TV-PGMarch 24, 2000: In a rare Friday night episode, AtAT follows the latest startling development in the "Redmond Justice" saga-- Jackson says settle by Tuesday, or it's verdict time. Meanwhile, the eMachines IPO falls flat; is it karmic justice for the eOne?...
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"You'll Be Swell!..." (3/24/00)

Can it be? Can "Redmond Justice" really be drawing to a close? It may surprise you to hear that courtroom testimony in the highly-rated antitrust drama has actually been over for nine months now. Yes, nine months-- in the time since the last witness left the stand, a human child could have been conceived, carried to term, and brought into the world crying as if at the sheer wretchedness of Microsoft's crimes, and yet we still have neither a settlement nor a verdict. So, given that little factoid, we can't fault anyone for thinking that the case might indeed stretch on forever, living on as yet another of life's little constants: death, taxes, and "Redmond Justice." But don't get too comfortable with that world view just yet, Sparky; Judge Jackson's just kicked the action into overdrive.

According to an Associated Press article, Jackson actually gave a deadline: settle out of court by Tuesday, or else he'd issue his verdict. Now, Microsoft may be a lot of things (ruthless, amoral, deceitful, and shameless all spring to mind), but stupid ain't one of 'em; the folks in Redmond are fully aware that Jackson's about as likely to side with Microsoft as he is to show up to court wearing a pink feather boa and singing Ethel Merman's greatest hits. So Tuesday is the "drop dead" date for a settlement-- quite literally. Suddenly settlement negotiations seem to be making some actual progress. At least this stunt's got both sides talking.

The thing is, they're still not exactly talking to each other. And what they're all saying seems to be more of the same old yammering. Microsoft reportedly faxed its latest settlement offer to Boies and the gang on Friday, agreeing to let the government regulate some of its business practices on the condition that the company gets to retain its-- all together, now-- "freedom to innovate." In other words, they want carte blanche to keep cramming free applications into their operating system in order to "Netscape" their competitors right out of the market. Oh, and it's said that Microsoft has also offered to publish some of the Windows APIs, which currently give it an unfair technical advantage in the applications market-- provided the company doesn't have to admit any wrongdoing. How 'bout that.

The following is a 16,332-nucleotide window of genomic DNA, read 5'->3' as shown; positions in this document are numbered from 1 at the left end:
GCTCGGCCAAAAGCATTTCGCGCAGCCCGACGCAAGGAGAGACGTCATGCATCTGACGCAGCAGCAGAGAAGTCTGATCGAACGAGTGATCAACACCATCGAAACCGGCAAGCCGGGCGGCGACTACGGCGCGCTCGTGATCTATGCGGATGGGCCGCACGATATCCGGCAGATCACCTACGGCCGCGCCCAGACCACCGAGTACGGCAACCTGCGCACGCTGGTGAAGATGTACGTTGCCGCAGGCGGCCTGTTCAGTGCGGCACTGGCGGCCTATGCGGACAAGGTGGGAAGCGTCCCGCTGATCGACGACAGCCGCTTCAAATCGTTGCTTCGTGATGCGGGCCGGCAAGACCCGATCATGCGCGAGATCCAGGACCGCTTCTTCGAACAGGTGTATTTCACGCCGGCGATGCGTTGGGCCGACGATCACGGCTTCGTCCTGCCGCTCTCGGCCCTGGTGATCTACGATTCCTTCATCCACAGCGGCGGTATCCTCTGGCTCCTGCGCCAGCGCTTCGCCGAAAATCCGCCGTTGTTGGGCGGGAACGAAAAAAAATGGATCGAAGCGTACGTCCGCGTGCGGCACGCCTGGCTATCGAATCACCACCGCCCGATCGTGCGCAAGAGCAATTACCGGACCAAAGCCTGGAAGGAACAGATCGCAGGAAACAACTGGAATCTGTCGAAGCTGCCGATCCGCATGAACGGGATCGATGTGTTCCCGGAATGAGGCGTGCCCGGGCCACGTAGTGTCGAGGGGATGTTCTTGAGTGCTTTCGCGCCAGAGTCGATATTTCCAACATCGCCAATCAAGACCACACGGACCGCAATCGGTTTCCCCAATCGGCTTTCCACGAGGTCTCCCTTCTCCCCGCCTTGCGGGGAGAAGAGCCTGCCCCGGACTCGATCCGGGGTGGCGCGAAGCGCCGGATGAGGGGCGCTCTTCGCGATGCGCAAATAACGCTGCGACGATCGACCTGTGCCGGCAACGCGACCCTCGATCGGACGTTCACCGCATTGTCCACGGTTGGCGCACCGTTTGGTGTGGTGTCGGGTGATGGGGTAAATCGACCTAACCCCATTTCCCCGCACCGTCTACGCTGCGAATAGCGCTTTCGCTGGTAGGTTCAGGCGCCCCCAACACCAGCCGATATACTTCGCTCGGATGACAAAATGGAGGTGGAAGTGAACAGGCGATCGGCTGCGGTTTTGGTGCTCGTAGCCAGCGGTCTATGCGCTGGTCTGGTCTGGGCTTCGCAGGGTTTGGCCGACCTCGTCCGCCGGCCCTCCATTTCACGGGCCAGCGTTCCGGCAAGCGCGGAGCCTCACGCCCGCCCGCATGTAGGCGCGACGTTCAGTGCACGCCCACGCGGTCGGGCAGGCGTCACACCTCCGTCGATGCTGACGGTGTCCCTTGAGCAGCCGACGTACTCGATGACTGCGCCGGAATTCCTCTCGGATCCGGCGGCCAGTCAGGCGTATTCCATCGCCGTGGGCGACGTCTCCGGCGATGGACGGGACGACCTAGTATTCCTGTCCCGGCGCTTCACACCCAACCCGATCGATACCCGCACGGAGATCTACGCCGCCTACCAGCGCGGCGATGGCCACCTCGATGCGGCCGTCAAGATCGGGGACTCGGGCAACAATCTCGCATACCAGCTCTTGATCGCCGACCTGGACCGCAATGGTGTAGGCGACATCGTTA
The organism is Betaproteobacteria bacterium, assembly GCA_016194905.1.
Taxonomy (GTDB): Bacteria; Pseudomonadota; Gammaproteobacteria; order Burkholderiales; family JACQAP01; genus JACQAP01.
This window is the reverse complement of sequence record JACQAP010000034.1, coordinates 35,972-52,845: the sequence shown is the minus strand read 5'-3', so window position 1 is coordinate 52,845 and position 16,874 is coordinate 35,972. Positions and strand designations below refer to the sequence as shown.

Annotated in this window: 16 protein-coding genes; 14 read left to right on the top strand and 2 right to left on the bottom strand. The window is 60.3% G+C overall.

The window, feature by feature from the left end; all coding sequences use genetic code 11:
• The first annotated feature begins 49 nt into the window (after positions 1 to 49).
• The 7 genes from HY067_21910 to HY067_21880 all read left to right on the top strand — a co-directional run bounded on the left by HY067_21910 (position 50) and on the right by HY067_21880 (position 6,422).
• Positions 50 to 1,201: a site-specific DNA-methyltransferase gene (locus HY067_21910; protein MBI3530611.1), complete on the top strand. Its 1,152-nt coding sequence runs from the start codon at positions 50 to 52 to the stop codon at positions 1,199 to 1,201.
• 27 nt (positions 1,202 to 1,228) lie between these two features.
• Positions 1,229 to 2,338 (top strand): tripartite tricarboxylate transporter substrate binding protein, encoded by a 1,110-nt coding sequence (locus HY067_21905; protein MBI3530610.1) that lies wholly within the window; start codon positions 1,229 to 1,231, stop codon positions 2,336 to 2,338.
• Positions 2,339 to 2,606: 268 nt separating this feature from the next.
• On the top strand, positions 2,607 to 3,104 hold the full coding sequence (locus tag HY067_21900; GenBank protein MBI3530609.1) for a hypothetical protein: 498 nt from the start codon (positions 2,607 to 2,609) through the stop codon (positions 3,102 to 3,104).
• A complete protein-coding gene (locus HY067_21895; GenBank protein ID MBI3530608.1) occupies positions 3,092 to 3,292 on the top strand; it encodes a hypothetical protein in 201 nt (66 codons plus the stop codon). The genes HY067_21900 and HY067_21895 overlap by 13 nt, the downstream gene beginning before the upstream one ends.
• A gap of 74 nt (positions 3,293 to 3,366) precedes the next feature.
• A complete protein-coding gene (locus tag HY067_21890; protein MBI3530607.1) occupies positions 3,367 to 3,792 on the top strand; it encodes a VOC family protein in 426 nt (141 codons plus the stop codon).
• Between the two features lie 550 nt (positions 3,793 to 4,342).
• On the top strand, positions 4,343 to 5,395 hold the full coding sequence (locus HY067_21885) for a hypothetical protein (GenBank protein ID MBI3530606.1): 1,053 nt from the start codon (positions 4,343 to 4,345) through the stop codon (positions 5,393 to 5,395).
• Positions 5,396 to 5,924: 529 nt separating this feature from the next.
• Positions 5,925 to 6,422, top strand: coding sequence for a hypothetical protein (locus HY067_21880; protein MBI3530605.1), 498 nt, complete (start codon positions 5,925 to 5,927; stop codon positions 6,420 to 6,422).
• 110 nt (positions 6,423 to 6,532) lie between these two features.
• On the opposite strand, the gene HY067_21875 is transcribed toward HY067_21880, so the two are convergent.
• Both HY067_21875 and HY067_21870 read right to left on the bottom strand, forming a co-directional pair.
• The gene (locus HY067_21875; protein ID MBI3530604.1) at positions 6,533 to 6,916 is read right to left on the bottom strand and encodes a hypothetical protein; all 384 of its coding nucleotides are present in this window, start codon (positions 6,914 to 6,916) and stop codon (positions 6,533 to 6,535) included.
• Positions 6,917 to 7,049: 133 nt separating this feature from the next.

Well, as of early Friday evening, it appears that no government lawyers were falling all over themselves to get to Chicago to negotiate this latest proposal, but the weekend's still young. Since the current buzz is that the government is "no longer pursuing" a Microsoft breakup, they may well accept the company's offer with no more than a few minor changes. If that happens, we will have witnessed the most lackluster final episode since Seinfeld and Mad About You were duking it out for the Series Finale Anticlimax Awards. Here's hoping for something a bit more fulfilling...

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It Was No Akamai (3/24/00)

If the notion that Microsoft might walk away from "Redmond Justice" with just another slap on the wrist has you down on the whole concept of karma, maybe a quick look at eMachines will perk you up. We'd call it "poetic justice," except that darn near nothing about eMachines can rightfully be called "poetic"-- c'mon, they make ugly boxes and sell them cheap. Where's the poetry in that? And surprisingly enough, Wall Street appears to agree-- and is trading accordingly.

See, eMachines just had its long-awaited IPO. But when we say "long-awaited," it looks like the only one who'd been waiting long for eMachines to go public was eMachines itself. The investor community reportedly responded to the IPO with a deafening vote of indifference, with just a smidge of "no confidence" thrown in for variety's sake. Listen to these numbers: according to a CNET article, eMachines public stock was proposed at $9 a share, opened at $8.38, never got higher than $10, and actually closed at $8.25-- down three-quarters of a point. We have to assume that eMachines was just a leetle bit disappointed.

Sure, some people are claiming that the flaccid eMachines IPO was due to concerns about maintaining profitability in the ultra-cheap computer market, but we all know the real story, right? It's all about the eOne. The universe has apportioned its justice: an eye for an eye, a tooth for a tooth, a lame IPO for an iMac copycat. So there you go-- steal another company's product design, and watch your IPO flop like a bag of wet cheese. Say, when's Future Power going public? Because if eMachines got smacked down by the powers that be for peddling the eOne, we can only imagine what the universe has in store for the monsters that created the E-Power...

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